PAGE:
But instead of developing his point, he swerves off on a rather bizarre digression: “The years of the struggle over Home Rule were equally the years of when both Britain and America were swept by a popular craze for Irish songs.” And he then goes on to talk about and quote parts of ‘The Wearing of the Green’ and ‘When Irish eyes are smiling’. Later on we get other popular songs, both republican and unionist, as well as a totally unnecessary cameo for Sir Charles Villiers Stanford, Irish-born Professor of Music at Cambridge and collector of Irish folk songs (part of one is quoted), simply to illustrate the point that there was “a deep interpenetration of English and Irish life”.
These often only vaguely relevant digressions are my first criticism of the book. At 848 pages it really could have done with some editing down. But Davies seems to want to pack in everything that he came across in the course of his research.
Ironically, a bit more research and fact-checking would have helped at times (my second criticism).
It is, for example, misleading to suggest that the 1937 constitution changed the state’s official name to “Éire”. (Article 4 states “The name of the State is Éire, or, in the English language, Ireland.” So there are two official names, depending on which language you are using, though the Irish version is in a sense prioritised as “The Irish language as the national language is the first official language” (Article 8.1.). So using “Éire” in English would be like using “Deutschland” to refer to “Germany”.)
At times, simplification risks misleading the reader. For example, Davies writes: “A hunger strike began in the Maze Prison when an IRA activist, Bobby Sands, elected to Westminster during his sentence, starved himself to death”. But this way of phrasing distorts the chronology of events: Bobby Sands’ death did not cause the hunger strikes.
Worse, there are also plain inaccuracies:
- Captain Boycott was not a “landowner”. (He was a ‘land agent’.)
W. T. Cosgrave was not the first taoiseach. (He held the office of “President of the Executive Council”. The term taoiseach wasn’t introduced until the 1937 constitution was adopted.)
And, after 1937, “the head of state’s official title in English” was not “‘president of Éire’”. (Davies gets it right earlier on, when he gives both English and Irish versions. Article 12 begins “There shall be a President of Ireland (Uachtarán na hÉireann)…”
The original text of the 1937 Constitution can be found quite easily online if you look.
It may seem pedantic of me to bring up these relatively minor points, but if you’re going to devote pages to detailing how earlier historians miscounted the number of entities that have been referred to as “Burgundy” (as Davies does), then you’d better not make any mistakes yourself.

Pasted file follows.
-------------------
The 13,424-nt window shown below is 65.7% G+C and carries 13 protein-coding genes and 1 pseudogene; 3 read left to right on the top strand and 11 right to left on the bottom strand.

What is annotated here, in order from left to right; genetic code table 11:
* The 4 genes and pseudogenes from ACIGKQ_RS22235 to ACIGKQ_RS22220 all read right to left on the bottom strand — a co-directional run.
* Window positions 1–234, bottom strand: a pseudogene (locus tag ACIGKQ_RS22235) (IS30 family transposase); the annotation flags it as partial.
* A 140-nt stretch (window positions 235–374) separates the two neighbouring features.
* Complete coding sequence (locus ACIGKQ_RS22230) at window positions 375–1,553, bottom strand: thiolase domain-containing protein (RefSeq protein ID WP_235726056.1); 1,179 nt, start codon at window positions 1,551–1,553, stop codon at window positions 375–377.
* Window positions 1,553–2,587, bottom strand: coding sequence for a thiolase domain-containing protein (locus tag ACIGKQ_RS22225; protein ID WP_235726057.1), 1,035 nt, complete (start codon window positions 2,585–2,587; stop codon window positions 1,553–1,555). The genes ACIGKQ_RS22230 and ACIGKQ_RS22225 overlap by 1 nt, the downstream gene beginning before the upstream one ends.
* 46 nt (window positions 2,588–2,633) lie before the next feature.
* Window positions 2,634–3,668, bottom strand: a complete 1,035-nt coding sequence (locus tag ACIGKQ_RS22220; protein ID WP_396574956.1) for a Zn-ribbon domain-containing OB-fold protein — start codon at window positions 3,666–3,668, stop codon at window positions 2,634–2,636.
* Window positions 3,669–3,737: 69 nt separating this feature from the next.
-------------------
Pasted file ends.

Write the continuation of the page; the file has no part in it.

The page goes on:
Finally, Davies seems to want to use his discussion of Ireland as a jumping-off point to speculate on the doomed nature of the United Kingdom as an entity. While writing of the events of what is now being called the Decade of Commemorations, he tosses off another unexpected aside:
Since that time, Ireland has been a central player in a historical process that may be described without too much hyperbole or sense of anticipation as the break-up of the United Kingdom. The process, whose seeds were barely perceptible in the early twentieth century, was to surface fifteen years after Queen Victoria’s death and continued to develop for the rest of the century amid the alternating pulsations of centrifugal and centripetal forces. In the early twenty-first century it reached a significant new stage after the introduction of devolution, but was still some distance, even in Ireland, from its ultimate vanishing point.
The third and final section of this chapter is a long and to my mind unconvincing narrative of how the United Kingdom will soon break up, with Davies extrapolating from current events. These conjectures seem to me out of place in a history book. (If you’re interested in that topic, then a more considered, less dogmatic view can be found in Acts of Union and Disunion, by Linda Colley).
That’s not to say that I didn’t find the book interesting (I did), but it can be as frustrating as it is fascinating. The writing is lively (I liked the description of Northern Ireland premiers James Craig and Basil Brooke as “paragons of immobility”), and you’ll certainly learn a lot (did you know that a grandson of Queen Victoria was pushed into taking over as ruler of his grandfather Prince Albert’s Duchy of Saxe-Coburg and Gotha and ended up an outcast who was exploited by the Nazis to cultivate the British establishment?), though the digressions get annoying and the mistakes in the section I already know something about make me slightly nervous about believing everything I read in the other parts.Book Review: Vanished Kingdoms, by Norman Davies by Bruce Gaston